Wikipedia has recently launched a pretty interesting contest. Wiki Loves Monuments invites you to take photos of historic sites and upload them to Wikimedia Commons. In return, you can get a $500 prize if you win, and there are consolation prizes for nine other photographers, too.
Wiki Loves Monuments is the world largest photography competition. Wikimedia states, “It’s also a platform for global collaboration in making beautiful, significant photos of monuments freely available to anyone, anywhere.” When photographers join the competition they simultaneously donate their images to Wikimedia Commons, “the free repository that holds most of the images used on Wikipedia, to ensure that the world’s most visible cultural heritage is documented and held in trust for future generations.”
Just when you thought a copyright battle about a monkey’s selfie couldn’t get any more bizarre, Photographer David Slater responded to PETA’s lawsuit with yet another surprise move in this ongoing saga.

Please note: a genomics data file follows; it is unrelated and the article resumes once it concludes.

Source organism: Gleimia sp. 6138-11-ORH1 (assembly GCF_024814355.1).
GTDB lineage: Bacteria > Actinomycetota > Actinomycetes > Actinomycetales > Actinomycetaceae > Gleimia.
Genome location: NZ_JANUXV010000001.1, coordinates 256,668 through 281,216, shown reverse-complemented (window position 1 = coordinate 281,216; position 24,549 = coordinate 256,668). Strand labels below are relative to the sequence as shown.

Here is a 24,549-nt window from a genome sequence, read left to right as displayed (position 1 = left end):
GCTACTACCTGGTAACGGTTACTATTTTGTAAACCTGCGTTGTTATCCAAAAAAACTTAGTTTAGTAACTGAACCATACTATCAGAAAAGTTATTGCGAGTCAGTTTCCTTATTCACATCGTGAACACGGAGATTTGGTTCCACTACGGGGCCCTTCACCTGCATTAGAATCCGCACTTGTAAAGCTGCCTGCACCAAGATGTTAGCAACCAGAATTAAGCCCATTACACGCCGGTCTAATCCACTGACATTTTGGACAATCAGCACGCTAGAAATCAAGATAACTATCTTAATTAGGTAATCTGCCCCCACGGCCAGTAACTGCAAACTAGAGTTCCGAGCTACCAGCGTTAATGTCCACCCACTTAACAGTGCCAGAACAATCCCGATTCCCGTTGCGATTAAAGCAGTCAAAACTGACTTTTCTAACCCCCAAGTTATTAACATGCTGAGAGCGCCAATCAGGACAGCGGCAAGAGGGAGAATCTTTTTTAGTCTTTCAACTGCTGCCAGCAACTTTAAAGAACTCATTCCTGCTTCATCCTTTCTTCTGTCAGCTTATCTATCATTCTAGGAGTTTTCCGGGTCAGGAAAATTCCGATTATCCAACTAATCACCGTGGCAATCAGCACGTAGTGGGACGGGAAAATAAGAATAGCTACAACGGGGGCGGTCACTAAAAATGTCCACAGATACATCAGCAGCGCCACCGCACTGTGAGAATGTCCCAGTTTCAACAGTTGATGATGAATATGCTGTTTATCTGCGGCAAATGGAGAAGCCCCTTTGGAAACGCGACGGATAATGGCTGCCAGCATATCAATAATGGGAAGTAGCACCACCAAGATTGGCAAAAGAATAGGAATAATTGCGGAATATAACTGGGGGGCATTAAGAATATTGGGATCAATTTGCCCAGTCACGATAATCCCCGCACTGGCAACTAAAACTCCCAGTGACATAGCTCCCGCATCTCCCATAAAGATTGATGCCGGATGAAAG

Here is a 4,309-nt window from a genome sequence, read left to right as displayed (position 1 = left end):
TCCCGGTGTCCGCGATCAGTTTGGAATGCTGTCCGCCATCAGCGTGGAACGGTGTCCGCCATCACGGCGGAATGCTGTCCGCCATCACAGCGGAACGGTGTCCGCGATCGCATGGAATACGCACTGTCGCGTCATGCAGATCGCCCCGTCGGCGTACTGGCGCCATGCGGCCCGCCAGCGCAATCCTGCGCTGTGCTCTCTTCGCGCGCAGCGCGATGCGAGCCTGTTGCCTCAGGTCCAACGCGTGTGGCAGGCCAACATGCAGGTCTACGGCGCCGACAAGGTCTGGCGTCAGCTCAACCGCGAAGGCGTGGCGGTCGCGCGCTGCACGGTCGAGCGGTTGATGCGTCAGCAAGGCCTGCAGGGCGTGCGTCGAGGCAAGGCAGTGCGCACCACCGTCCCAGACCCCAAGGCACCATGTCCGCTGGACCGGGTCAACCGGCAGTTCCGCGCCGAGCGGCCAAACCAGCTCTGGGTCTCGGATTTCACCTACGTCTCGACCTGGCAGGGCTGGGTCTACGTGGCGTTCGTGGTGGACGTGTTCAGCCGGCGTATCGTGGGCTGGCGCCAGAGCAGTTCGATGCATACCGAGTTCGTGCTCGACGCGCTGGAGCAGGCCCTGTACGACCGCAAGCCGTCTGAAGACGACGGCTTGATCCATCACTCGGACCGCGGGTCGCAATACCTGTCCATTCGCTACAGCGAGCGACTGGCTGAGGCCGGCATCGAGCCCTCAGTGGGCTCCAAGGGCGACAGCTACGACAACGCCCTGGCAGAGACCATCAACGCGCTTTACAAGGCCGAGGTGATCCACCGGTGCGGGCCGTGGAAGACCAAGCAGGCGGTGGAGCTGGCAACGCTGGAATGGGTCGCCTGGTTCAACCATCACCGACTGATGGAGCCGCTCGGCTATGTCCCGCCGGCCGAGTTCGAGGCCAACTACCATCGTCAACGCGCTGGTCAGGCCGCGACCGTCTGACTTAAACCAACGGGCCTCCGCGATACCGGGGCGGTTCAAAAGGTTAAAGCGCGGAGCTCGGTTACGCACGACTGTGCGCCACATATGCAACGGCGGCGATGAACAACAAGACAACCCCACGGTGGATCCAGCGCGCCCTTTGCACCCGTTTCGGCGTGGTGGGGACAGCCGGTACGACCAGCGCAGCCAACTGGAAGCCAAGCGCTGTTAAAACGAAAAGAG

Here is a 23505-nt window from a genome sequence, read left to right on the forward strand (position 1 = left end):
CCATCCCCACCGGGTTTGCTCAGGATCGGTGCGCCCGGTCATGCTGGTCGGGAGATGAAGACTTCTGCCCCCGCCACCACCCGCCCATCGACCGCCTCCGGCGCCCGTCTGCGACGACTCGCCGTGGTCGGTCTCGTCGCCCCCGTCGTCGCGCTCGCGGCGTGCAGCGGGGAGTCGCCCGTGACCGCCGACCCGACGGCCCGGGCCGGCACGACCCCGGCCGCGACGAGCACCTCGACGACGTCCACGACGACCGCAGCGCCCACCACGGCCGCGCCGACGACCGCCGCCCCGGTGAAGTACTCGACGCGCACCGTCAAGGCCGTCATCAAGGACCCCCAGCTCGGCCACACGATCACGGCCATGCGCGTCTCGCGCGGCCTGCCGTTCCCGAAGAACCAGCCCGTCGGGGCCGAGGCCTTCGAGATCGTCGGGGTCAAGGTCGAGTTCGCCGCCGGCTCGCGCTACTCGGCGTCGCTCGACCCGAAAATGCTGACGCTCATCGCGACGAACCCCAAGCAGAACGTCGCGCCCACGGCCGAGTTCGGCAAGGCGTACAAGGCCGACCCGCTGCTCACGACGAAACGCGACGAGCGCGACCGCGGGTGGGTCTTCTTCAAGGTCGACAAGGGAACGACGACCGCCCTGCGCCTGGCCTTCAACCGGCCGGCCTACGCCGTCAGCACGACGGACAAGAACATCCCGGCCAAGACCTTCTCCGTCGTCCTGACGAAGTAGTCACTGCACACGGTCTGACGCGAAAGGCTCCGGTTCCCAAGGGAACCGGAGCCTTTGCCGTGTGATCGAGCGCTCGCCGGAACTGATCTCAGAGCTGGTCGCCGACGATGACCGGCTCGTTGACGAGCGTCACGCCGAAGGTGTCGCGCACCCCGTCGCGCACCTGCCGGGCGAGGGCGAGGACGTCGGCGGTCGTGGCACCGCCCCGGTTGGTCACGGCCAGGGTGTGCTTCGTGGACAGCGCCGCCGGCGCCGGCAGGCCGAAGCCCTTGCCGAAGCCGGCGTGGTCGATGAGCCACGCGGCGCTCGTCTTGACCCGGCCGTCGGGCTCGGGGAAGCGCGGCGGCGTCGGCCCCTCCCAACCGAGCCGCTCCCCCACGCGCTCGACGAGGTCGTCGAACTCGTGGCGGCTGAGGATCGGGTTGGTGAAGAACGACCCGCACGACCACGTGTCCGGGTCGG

Rather than argue in favor of the photographer’s ownership of the copyright, defense papers claim PETA can’t prove Naruto, the monkey on whose behalf it’s suing, is the monkey seen in the photos.
Two weeks ago, the story of the selfie-taking monkey gave me what I had thought was the best article title I was ever going to get to right. I was wrong. This is the best article title that I’ve ever gotten to write.
For those who missed it, around the beginning of this month Wikipedia was caught in a bit of controversy for its ruling on photographs taken by a monkey with photographer David Slater’s camera, saying that Slater had no copyright to them since he wasn’t their photographer. In a update to the story equally as bizarre as the story itself, the US Copyright Office released a 1,222-page document establishing new policies and reaffirming existent stances set on copyright law; touching on the subject at hand, the Office basically said that a picture taken by a monkey is unclaimed intellectual property.
The two pictures above were taken by British nature photographer David Slater in 2011, when a black macaque walked over to him and hijacked his camera, proceeding to take numerous amounts of selfies. With the pictures going viral, they found themselves on Wikimedia’s Commons page, where they’ve been available as public domain. The problem? When David Slater requested the pictures be taken down, Wikimedia refused – the reason being that because it was the animal pressing the shutter, the photo didn’t actually belong to him.
It’s safe to say that Wikimedia might be going a bit bananas (I’m sorry.) here, because what they’re basically saying is that since the monkey took the picture, it owns the copyright.